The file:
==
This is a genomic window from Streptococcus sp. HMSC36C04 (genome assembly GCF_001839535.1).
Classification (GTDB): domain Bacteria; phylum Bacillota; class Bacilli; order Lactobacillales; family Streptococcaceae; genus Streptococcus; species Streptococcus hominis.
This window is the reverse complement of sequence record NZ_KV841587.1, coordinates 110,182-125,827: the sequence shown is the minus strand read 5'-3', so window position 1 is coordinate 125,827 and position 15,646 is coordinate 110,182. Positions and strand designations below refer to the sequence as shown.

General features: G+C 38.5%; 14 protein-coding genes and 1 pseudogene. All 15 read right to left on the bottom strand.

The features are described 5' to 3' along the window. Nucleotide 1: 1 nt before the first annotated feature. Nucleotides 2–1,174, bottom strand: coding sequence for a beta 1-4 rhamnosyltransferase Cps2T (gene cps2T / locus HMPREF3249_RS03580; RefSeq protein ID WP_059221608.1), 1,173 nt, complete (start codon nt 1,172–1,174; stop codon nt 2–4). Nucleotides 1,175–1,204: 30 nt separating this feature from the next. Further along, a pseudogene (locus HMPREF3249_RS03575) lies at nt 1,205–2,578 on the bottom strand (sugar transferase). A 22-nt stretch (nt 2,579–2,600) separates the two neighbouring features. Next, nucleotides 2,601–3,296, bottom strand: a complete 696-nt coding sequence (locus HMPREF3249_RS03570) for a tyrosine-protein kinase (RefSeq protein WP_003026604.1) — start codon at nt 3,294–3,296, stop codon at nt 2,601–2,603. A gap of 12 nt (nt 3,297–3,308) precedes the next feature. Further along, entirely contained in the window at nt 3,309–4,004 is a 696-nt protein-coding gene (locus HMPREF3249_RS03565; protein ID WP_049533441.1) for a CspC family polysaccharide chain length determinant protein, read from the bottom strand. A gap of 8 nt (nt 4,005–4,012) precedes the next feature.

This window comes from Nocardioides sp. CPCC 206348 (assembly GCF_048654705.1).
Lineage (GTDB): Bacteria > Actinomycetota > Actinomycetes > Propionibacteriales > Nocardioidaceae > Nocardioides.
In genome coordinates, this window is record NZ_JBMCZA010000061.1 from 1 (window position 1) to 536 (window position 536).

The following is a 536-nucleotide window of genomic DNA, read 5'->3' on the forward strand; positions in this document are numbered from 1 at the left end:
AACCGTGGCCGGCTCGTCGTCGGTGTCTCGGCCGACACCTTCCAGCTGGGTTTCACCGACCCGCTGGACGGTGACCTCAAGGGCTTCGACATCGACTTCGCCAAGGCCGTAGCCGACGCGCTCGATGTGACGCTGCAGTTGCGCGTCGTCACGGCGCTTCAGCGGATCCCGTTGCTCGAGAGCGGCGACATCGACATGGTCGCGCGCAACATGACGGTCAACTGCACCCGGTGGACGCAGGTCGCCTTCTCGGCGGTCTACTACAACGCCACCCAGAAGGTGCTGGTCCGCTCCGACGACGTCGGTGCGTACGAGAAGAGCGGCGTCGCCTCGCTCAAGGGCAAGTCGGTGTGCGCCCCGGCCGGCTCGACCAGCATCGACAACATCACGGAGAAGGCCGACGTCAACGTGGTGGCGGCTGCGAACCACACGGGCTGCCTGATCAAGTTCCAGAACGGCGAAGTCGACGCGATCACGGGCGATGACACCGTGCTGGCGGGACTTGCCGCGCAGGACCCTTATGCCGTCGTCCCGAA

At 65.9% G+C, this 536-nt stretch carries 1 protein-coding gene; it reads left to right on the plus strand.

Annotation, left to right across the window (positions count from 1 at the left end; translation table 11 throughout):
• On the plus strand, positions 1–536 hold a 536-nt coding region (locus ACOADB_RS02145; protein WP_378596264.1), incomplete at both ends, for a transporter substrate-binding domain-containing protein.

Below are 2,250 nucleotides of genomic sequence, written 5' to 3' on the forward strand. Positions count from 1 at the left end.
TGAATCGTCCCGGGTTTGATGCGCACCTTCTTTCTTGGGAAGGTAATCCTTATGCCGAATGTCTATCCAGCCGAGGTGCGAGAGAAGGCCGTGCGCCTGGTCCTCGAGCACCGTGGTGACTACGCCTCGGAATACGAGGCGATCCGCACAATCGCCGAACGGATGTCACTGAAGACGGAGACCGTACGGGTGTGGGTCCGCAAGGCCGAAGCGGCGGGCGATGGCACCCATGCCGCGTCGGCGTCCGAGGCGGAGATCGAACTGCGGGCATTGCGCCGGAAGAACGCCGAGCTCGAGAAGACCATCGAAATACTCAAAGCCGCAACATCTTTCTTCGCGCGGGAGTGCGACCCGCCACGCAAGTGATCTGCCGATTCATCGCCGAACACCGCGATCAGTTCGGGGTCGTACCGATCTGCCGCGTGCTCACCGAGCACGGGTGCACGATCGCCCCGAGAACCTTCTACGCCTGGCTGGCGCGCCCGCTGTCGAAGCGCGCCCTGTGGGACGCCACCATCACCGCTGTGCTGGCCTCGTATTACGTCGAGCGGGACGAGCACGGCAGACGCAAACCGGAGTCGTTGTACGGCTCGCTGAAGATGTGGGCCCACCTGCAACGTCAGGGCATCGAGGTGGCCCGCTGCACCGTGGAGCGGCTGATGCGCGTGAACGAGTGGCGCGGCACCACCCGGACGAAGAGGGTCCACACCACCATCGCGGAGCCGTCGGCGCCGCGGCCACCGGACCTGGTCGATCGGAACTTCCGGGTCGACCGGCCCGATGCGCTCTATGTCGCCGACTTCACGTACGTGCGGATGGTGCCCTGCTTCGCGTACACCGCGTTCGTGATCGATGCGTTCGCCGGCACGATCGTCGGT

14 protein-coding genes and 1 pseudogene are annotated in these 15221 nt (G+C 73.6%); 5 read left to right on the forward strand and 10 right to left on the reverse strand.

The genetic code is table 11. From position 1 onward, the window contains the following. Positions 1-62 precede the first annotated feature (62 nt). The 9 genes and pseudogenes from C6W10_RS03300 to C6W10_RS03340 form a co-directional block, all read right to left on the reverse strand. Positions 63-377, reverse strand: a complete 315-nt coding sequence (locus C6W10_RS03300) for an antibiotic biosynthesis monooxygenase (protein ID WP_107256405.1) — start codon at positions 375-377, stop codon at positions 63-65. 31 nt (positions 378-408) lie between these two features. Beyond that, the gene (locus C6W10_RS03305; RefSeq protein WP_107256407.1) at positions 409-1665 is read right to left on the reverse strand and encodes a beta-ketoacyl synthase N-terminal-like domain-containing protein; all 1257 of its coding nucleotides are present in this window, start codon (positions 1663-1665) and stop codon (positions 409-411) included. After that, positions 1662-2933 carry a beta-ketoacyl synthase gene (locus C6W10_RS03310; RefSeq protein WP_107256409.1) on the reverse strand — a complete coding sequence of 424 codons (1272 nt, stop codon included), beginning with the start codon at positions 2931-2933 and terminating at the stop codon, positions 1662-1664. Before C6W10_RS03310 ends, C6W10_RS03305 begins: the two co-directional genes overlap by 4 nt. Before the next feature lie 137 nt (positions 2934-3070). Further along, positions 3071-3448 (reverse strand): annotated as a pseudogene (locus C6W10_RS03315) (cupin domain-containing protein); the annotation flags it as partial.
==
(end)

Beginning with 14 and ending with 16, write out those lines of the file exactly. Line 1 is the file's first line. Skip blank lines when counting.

Below are 2,250 nucleotides of genomic sequence, written 5' to 3' on the forward strand. Positions count from 1 at the left end.
TGAATCGTCCCGGGTTTGATGCGCACCTTCTTTCTTGGGAAGGTAATCCTTATGCCGAATGTCTATCCAGCCGAGGTGCGAGAGAAGGCCGTGCGCCTGGTCCTCGAGCACCGTGGTGACTACGCCTCGGAATACGAGGCGATCCGCACAATCGCCGAACGGATGTCACTGAAGACGGAGACCGTACGGGTGTGGGTCCGCAAGGCCGAAGCGGCGGGCGATGGCACCCATGCCGCGTCGGCGTCCGAGGCGGAGATCGAACTGCGGGCATTGCGCCGGAAGAACGCCGAGCTCGAGAAGACCATCGAAATACTCAAAGCCGCAACATCTTTCTTCGCGCGGGAGTGCGACCCGCCACGCAAGTGATCTGCCGATTCATCGCCGAACACCGCGATCAGTTCGGGGTCGTACCGATCTGCCGCGTGCTCACCGAGCACGGGTGCACGATCGCCCCGAGAACCTTCTACGCCTGGCTGGCGCGCCCGCTGTCGAAGCGCGCCCTGTGGGACGCCACCATCACCGCTGTGCTGGCCTCGTATTACGTCGAGCGGGACGAGCACGGCAGACGCAAACCGGAGTCGTTGTACGGCTCGCTGAAGATGTGGGCCCACCTGCAACGTCAGGGCATCGAGGTGGCCCGCTGCACCGTGGAGCGGCTGATGCGCGTGAACGAGTGGCGCGGCACCACCCGGACGAAGAGGGTCCACACCACCATCGCGGAGCCGTCGGCGCCGCGGCCACCGGACCTGGTCGATCGGAACTTCCGGGTCGACCGGCCCGATGCGCTCTATGTCGCCGACTTCACGTACGTGCGGATGGTGCCCTGCTTCGCGTACACCGCGTTCGTGATCGATGCGTTCGCCGGCACGATCGTCGGT

14 protein-coding genes and 1 pseudogene are annotated in these 15221 nt (G+C 73.6%); 5 read left to right on the forward strand and 10 right to left on the reverse strand.